To survive 2018 midterms, GOP must remember 'all politics is local'

To survive 2018 midterms, GOP must remember 'all politics is local'
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It is historically difficult for the party of any president to pick up seats in a midterm election, and that will especially be the case in 2018 when the country is so divided on President TrumpDonald TrumpFreedom Caucus member condemns GOP group pushing 'Anglo-Saxon political traditions' MyPillow CEO Mike Lindell's new free speech site to ban certain curse words Secret Facebook groups of special operations officers include racist comments, QAnon posts: report MORE’s performance. Democrats are already widely expected to capitalize on a wave of energy that could result in a takeover of one or both houses of Congress. Yet the steps Democrats must take to capitalize on their grassroots energy may provide Republicans the opportunity to remain in power.

In order to gin up their already excited base, Democrats will have to nationalize this election with a push for impeachment and obstruction of President Trump and his agenda. The insular base of the Democratic party that chooses their party’s primary candidates are energized by this talk of #RussiaGate and (literally) re-litigating the 2016 election. This effort provides an opportunity for Republicans to survive their races by exploiting the soft underbelly of their opponents’ narrative: Americans do not want impeachment and obstruction. They want a better future for themselves and their families.

Although it may be tempting to dismiss the reports of energy on the left as “fake news,” Republican candidates cannot simply rest on their laurels. Republican candidates must stay laser focused on their policy accomplishments, contrasting their records while exposing who their opponents are.

Some of the most prominent members of the Democratic party understand this reality, which is why former Senate Majority Leader Harry ReidHarry Mason ReidThe Hill's Morning Report - Presented by Tax March - CDC in limbo on J&J vax verdict; Rep. Brady retiring Biden to tap Erika Moritsugu as new Asian American and Pacific Islander liaison White House races clock to beat GOP attacks MORE (D-Nev.) and Chicago Mayor Rahm Emanuel, two pugnacious operators both known for relishing political brawls, recently advised their party against politicizing impeachment and the Russia investigation.

Sympathetic voices in the media have already caught on and have begun pumping the breaks also, as some fear that the calls for impeachment could backfire on the party. Indeed, they have already been a gift for Republicans seeking to energize their base and drive a wedge between moderate voters and the extreme left.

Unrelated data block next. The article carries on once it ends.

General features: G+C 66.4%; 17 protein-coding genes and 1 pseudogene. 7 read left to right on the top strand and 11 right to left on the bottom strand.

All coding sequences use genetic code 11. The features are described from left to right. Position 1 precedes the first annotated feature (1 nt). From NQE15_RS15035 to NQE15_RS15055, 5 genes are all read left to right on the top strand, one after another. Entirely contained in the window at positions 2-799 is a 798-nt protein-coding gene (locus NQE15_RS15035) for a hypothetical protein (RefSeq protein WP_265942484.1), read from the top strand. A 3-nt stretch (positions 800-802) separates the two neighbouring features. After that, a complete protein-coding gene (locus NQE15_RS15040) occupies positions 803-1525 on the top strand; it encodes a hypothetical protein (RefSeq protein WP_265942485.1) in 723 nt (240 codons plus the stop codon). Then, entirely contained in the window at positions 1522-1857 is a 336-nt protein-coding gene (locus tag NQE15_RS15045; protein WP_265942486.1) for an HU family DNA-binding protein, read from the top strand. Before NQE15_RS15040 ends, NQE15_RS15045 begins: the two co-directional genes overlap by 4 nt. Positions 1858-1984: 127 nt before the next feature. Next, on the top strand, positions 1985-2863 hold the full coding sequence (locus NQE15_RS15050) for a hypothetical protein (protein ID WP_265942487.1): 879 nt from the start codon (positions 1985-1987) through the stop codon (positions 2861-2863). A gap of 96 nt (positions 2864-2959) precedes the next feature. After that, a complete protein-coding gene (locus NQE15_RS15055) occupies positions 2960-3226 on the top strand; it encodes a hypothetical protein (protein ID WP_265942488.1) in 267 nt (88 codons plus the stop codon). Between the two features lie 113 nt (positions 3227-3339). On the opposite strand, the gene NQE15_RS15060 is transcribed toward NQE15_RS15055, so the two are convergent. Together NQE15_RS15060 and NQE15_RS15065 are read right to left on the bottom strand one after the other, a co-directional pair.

There are three key steps that Republican candidates looking to buck the historical trend should take.

First, Republicans must localize their races rather than allow them to become a referendum on the national political environment. Voters care more about personal issues impacting them than large, intangible national issues. Former Democratic Speaker of the House Tip O’Neill famously said that “all politics is local.” Republican candidates already facing headwinds should heed this advice and take it a step further by making their election about the actual candidates on the ballot for their race.

This is particularly important because the nationalization of our politics has transformed down-ballot races into likeability contests that center on who can be most trusted by the voters. Candidates in state and local races are now treated like presidential candidates, with voters choosing “who they’d rather have a beer with” as a lens to discern who to trust, and candidates who recognize this will be better equipped to survive tough races.

Next, Republicans need an information advantage. This means that their campaigns must have a firm understanding of their own vulnerabilities and what they are up against. Once a campaign has an intricate knowledge of an opponent’s record and qualifications, they can leverage it to expose and undermine the opponent in the public arena, contrast records and accomplishments, as well as proactively shore up any of their own vulnerabilities. Holding back on this foundational information until it is needed means that it is too late to be effective, particularly in today’s fast-moving political climate. That would result in political malpractice.

This brings us to the third, most important key to survival in November: Engage early and often. There is no substitute to defining your opponent early and addressing your own vulnerabilities before they become a problem. This requires “fire in the belly” and the means to back it up, so that your narrative crystallizes in voters’ minds long before they go into the voting booth.

Yes, this Fall’s midterms will be challenging for Republican candidates. However, as Democrats seem to be overplaying their hand by nationalizing races across the country, Republicans have a chance to flip the script if they can successfully localize their races and take the steps necessary to succeed in an unfavorable political environment.

Many Democratic primaries are filled to the brim with new, untested candidates who are not well known by voters. If Republicans can define those candidates in the eyes of the voters and expose their true, extreme nature and focus on obstruction rather than results, they can retain control of Congress.

Jeff Berkowitz is the founder and CEO of Delve, a Washington-based competitive intelligence firm. Before founding Delve, Jeff managed research and messaging operations for The George W. Bush White House, Mayor Rudy Giuliani’s presidential campaign, the Republican National Committee, and the U.S. Department of State.